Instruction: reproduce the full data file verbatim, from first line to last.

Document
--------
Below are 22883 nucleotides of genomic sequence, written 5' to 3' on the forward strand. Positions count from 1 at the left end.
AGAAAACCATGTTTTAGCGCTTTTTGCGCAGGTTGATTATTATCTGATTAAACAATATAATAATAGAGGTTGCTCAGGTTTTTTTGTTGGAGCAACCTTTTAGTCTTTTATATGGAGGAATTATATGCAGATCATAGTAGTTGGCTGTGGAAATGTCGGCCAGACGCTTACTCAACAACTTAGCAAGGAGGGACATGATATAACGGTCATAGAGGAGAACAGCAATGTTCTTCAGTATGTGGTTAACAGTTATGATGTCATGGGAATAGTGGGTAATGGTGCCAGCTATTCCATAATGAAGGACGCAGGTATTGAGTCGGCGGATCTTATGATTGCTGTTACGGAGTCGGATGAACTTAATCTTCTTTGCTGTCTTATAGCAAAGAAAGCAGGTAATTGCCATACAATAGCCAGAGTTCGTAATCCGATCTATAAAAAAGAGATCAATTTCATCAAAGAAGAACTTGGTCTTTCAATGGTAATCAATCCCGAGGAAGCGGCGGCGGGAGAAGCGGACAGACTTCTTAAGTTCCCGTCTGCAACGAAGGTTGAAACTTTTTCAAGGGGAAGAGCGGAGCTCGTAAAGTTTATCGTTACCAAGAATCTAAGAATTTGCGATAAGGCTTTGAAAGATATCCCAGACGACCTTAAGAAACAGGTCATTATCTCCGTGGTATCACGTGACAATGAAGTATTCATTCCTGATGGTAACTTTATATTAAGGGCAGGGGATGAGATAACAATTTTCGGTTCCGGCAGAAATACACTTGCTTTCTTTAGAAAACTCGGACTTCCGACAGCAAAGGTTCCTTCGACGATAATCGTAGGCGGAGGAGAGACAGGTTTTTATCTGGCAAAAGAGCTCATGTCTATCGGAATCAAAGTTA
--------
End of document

Below are 22883 nucleotides of genomic sequence, written 5' to 3' on the forward strand. Positions count from 1 at the left end.
AGAAAACCATGTTTTAGCGCTTTTTGCGCAGGTTGATTATTATCTGATTAAACAATATAATAATAGAGGTTGCTCAGGTTTTTTTGTTGGAGCAACCTTTTAGTCTTTTATATGGAGGAATTATATGCAGATCATAGTAGTTGGCTGTGGAAATGTCGGCCAGACGCTTACTCAACAACTTAGCAAGGAGGGACATGATATAACGGTCATAGAGGAGAACAGCAATGTTCTTCAGTATGTGGTTAACAGTTATGATGTCATGGGAATAGTGGGTAATGGTGCCAGCTATTCCATAATGAAGGACGCAGGTATTGAGTCGGCGGATCTTATGATTGCTGTTACGGAGTCGGATGAACTTAATCTTCTTTGCTGTCTTATAGCAAAGAAAGCAGGTAATTGCCATACAATAGCCAGAGTTCGTAATCCGATCTATAAAAAAGAGATCAATTTCATCAAAGAAGAACTTGGTCTTTCAATGGTAATCAATCCCGAGGAAGCGGCGGCGGGAGAAGCGGACAGACTTCTTAAGTTCCCGTCTGCAACGAAGGTTGAAACTTTTTCAAGGGGAAGAGCGGAGCTCGTAAAGTTTATCGTTACCAAGAATCTAAGAATTTGCGATAAGGCTTTGAAAGATATCCCAGACGACCTTAAGAAACAGGTCATTATCTCCGTGGTATCACGTGACAATGAAGTATTCATTCCTGATGGTAACTTTATATTAAGGGCAGGGGATGAGATAACAATTTTCGGTTCCGGCAGAAATACACTTGCTTTCTTTAGAAAACTCGGACTTCCGACAGCAAAGGTTCCTTCGACGATAATCGTAGGCGGAGGAGAGACAGGTTTTTATCTGGCAAAAGAGCTCATGTCTATCGGAATCAAAGTTA